Throughout CapNY, you’ll find all different kinds of innovative businesses that impact their communities in various ways. In this article, we’ll focus on five CapNY businesses which have unique social missions and play an important part to the wellbeing of this region and its people.
CapNY Community-centric Businesses
These 5 CapNY companies have integrated social missions and community commitment directly into their business plans. Their work supports and lifts the people around them, and their leaders are actively contributing to causes that reach far beyond the bottom line.
Collectiveffort is a co-working, media and marketing firm based in Troy. “We tell real stories and create spaces that actually help people,” says Patrick Harris Jr., President of Collectiveffort. This mission is woven through the organization: a “creative agency turned social enterprise.” Collectiveffort provides creatives and companies with projects, resources and community, including:
- #DoSomething, bringing creatives together to share and connect.
- CollectiveffortTV (CETV) features a range of co-hosts and spotlights independent artists, while providing donation information.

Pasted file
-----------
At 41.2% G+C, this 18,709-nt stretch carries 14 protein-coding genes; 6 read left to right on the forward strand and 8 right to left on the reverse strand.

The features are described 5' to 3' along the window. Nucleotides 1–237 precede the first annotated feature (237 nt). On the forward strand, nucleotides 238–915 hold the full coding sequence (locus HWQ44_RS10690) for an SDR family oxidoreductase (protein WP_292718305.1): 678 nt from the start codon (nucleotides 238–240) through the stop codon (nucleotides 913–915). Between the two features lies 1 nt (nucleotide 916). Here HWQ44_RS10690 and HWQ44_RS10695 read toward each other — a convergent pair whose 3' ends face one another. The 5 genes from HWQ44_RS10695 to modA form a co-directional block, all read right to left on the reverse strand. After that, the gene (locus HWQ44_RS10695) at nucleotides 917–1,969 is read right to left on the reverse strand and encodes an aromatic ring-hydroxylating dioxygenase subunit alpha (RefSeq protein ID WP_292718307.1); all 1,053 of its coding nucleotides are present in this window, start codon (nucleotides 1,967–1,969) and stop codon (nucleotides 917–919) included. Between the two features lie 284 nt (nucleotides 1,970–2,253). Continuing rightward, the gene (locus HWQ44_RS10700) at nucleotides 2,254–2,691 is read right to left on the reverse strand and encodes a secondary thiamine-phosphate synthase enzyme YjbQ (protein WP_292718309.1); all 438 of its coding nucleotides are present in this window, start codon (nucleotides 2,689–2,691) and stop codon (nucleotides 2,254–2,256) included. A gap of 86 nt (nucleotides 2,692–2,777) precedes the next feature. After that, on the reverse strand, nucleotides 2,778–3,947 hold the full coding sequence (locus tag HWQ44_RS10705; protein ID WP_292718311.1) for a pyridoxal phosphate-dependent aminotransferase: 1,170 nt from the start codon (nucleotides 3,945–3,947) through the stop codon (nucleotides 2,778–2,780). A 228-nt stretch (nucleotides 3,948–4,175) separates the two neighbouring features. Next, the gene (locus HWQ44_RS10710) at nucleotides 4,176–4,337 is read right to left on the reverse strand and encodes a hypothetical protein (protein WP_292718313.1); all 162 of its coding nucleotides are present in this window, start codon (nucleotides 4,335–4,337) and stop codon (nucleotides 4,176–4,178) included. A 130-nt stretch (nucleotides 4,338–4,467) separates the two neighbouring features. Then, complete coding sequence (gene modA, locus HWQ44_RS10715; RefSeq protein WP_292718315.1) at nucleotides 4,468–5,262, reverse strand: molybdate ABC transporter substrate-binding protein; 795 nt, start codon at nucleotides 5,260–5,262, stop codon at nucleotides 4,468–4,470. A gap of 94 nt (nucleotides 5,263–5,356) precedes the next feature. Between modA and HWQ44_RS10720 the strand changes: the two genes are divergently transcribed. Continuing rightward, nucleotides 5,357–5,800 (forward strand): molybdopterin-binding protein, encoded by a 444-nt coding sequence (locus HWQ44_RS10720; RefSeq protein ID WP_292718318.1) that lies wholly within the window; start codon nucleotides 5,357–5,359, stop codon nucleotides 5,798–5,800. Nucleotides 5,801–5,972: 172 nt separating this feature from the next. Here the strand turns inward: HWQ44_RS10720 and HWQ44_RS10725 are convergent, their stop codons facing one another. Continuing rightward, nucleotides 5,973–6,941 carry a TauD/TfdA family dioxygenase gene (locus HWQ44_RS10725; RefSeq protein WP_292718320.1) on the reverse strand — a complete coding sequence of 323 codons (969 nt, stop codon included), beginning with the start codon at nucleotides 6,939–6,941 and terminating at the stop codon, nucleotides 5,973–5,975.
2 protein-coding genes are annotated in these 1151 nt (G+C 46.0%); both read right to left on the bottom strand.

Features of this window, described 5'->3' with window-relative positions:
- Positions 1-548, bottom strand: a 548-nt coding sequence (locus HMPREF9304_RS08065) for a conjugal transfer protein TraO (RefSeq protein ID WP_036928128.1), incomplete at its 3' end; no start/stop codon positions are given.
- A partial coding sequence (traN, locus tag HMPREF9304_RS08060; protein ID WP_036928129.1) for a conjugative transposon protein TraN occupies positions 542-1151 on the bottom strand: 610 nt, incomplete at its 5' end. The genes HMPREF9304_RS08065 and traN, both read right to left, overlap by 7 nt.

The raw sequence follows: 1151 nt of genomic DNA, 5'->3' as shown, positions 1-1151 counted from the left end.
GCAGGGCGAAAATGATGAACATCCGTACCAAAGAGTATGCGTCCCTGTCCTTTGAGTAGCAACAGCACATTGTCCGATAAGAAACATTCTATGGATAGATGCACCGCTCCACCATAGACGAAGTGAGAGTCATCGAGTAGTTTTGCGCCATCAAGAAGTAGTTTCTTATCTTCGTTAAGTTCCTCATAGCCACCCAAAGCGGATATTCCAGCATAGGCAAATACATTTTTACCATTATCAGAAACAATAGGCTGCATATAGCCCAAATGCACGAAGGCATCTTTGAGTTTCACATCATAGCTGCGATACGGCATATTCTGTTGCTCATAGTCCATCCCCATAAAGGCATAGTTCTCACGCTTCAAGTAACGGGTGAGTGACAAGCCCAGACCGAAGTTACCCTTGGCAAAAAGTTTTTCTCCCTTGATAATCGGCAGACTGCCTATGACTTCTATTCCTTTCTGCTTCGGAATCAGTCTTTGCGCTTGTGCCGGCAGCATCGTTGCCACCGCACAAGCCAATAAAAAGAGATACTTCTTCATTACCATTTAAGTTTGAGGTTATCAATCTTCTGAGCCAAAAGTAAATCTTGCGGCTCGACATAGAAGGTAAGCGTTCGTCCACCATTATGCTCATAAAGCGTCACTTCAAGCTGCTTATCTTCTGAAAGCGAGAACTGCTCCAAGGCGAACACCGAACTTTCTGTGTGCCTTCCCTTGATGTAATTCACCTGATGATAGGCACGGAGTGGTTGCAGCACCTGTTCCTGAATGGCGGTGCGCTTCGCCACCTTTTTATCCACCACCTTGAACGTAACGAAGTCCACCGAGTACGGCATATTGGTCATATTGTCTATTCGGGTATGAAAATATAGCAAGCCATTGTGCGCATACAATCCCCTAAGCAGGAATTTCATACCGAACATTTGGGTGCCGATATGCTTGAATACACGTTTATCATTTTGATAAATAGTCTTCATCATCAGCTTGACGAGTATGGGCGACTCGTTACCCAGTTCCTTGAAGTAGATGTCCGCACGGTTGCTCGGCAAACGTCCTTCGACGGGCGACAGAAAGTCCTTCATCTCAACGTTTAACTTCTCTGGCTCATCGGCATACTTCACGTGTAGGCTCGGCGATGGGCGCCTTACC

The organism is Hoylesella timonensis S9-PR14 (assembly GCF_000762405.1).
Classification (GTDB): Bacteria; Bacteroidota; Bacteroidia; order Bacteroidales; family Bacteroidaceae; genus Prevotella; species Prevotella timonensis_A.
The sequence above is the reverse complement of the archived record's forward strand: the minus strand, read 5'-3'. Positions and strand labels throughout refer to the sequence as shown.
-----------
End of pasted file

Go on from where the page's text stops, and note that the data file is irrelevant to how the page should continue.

- Coworking space that facilitates organic and fluid interaction. They offer 1-on-1 micromeetings and access to in-house media production equipment to their members.
- Ongoing film project, “Let’s Talk About Life,” addressing the gap between local residents and organizations.
Collectiveffort’s influence extends beyond its walls. Their deep engagement with the local community helps them broker conversations with stakeholders about development’s impact, particularly the impact on communities of color. CE is committed to innovative, supportive strategies for creative and community growth.
Content Director DeSean Moore adds, “We also work with large companies, who really want to see Black business entrepreneurs succeed. Collectiveffort helps these businesses transition into the digital age.”
Collectiveffort has established a trusted voice at decision making tables. They cultivate their own physical and digital infrastructure. They show the region how creative self determination can translate into meaningful change.
Sunhee’s Farm and Kitchen
Sunhee’s Farm and Kitchen is a Korean restaurant, local family farm and immigrant resource powerhouse all in one.
The restaurant is located in downtown Troy and focuses on wholesome food, supplied in part by their farm located in Cambridge. Thankfully, it has introduced Capital Region diners to Korean cuisine and culture. Take out services, event catering and kimchi workshops provide opportunities for customer interaction and education.